The Evolving Dynamics of the U.S. Toy Industry

Kiran is a member of The Motley Fool Blog Network -- entries represent the personal opinion of the blogger and are not formally edited.

There has been a gradual shift in preference in the US toy industry. Studies have shown that children aged between six to 12 desire tablets (iPads) as their preferred toys. This move away from traditional toys is somewhat reflected in the declining sales of toys in the US. Domestic sales stood at $16.5 billion during 2012, compared to $16.6 billion in 2011.

This decline in the toy industry is attributed to persisting weakness in the US economy coupled with the growing popularity of mobile devices amongst children. In such an environment, companies that have the product line to cater to the demand for new-generation toys are most likely to reap rich dividends in the near future.

Emeryville, CA-based LeapFrog Enterprises (NYSE: LF) is a designer, developer and marketer of technology-based products for children. The company offers multimedia learning-platform products.

Promising growth profile and popular products

LeapFrog Enterprises has reported strong growth in its top line over the past few years. During 2012,  overall revenue grew 28% year-over-year (Y-o-Y) to $581.3 million. Domestic revenue also grew 24% to $424.8 million; international revenue grew 38% to $156.5 million.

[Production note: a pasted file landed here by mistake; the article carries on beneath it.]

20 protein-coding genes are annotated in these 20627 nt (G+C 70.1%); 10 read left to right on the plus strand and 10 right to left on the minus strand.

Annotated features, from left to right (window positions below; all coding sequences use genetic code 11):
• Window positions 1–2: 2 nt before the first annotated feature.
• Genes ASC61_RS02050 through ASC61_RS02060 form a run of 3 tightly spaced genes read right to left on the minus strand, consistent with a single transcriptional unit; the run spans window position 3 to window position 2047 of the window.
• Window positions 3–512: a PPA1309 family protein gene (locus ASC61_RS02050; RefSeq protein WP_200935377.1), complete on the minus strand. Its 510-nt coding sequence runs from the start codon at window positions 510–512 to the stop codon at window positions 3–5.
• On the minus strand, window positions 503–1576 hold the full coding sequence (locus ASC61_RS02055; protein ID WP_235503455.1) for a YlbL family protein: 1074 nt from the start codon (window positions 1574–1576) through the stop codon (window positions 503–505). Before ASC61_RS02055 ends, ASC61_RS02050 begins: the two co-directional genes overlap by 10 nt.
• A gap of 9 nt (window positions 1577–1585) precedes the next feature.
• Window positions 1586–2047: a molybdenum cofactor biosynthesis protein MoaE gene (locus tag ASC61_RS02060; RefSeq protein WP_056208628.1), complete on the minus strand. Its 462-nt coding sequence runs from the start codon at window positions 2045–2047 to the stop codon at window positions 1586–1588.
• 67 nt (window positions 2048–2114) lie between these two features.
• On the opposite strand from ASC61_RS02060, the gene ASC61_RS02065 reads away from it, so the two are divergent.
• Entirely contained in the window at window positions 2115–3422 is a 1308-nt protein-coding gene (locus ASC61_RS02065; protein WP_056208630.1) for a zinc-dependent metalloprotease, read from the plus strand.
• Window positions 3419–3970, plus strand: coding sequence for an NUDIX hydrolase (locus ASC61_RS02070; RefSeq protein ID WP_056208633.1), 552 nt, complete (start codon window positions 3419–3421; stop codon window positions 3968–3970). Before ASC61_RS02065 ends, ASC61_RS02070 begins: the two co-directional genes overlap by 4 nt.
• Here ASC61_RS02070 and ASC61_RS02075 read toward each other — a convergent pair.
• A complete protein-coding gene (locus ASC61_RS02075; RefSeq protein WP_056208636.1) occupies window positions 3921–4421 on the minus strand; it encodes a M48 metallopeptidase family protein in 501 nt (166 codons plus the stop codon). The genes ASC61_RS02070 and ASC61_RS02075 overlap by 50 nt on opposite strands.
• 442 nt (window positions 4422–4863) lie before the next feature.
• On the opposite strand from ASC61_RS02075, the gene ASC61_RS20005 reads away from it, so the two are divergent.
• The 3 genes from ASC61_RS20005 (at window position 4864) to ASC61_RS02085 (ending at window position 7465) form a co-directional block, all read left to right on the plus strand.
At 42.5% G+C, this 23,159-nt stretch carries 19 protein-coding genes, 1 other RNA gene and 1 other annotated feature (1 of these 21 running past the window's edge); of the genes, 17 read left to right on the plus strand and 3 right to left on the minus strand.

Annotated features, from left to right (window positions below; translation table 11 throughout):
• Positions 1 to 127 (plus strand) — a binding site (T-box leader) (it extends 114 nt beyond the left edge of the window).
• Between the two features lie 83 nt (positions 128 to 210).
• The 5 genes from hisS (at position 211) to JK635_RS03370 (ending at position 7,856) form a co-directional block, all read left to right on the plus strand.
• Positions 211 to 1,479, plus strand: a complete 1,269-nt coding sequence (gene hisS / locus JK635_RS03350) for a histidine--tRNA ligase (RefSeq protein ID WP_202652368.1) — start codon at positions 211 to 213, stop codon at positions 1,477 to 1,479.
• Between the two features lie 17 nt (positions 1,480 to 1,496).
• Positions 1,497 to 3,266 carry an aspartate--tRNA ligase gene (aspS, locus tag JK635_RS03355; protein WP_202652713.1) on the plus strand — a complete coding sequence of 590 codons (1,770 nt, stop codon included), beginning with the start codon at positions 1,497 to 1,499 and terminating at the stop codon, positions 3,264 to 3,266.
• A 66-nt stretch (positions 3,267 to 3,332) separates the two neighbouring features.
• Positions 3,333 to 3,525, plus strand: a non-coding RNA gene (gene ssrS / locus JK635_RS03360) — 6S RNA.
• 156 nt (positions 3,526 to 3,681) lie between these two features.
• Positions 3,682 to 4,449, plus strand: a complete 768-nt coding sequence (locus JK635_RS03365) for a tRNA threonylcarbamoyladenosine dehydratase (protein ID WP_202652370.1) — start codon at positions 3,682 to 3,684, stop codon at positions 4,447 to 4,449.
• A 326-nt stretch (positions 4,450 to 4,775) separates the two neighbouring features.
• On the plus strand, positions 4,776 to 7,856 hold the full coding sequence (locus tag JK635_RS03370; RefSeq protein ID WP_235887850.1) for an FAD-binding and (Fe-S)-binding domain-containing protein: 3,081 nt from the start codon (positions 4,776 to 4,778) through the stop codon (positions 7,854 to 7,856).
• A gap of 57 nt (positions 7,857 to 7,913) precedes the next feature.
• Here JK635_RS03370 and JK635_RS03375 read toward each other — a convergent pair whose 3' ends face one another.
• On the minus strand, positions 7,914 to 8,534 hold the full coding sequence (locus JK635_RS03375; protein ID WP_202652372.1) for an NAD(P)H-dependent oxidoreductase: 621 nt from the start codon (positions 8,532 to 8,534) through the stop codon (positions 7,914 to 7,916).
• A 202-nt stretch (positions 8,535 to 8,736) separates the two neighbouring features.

During 2012, multimedia learning platforms accounted for 83% of net sales,and the remaining 17% came from learning toys. First-quarter 2013 results were above expectations as consolidated net sales grew 15% quarter-over-quarter (Q-o-Q.)

LeapFrog's success is primarily underpinned by a wide range of its products that are in line with digital market trends. The company has strategically  targeted the growing demand for tech-based toys. In contrast, competitors such as Mattel (NASDAQ: MAT) and Hasbro (NASDAQ: HAS)) have struggled to emulate LeapFrog.

During 2012, LeapFrog Enterprises offered four of the top-10 selling toys in the U.S. The leading toys on the U.S. list included the tablet and LeapPad. In June, the company is expected to launch new products in addition to new apps for iPads and iPhones.

LeapFrog is now shifting its focus to international markets, such as France and Canada, and the company recently launched its flagship LeapPad in the same markets. LeapFrog has witnessed strong growth in international sales over the past two years. The company plans to invest in developing customized products for new international markets in order to capitalize on growing demand in those regions.

Keep in mind

As per the valuation offered by MarketGrader, the present share price of around $8.58 is a highly attractive proposition. The valuation report also suggests that the company is building consistent momentum and continuously gaining market share. Investors should note that LeapFrog generated $1.17 as cash per share during the last twelve months. The present share price of $8.58 is 7.33 times its LTM cash flow. This presents a compelling argument in favor of buying this stock as, the company also has a highly conservative capital structure with no long term debt on its balance sheet.

Competitive landscape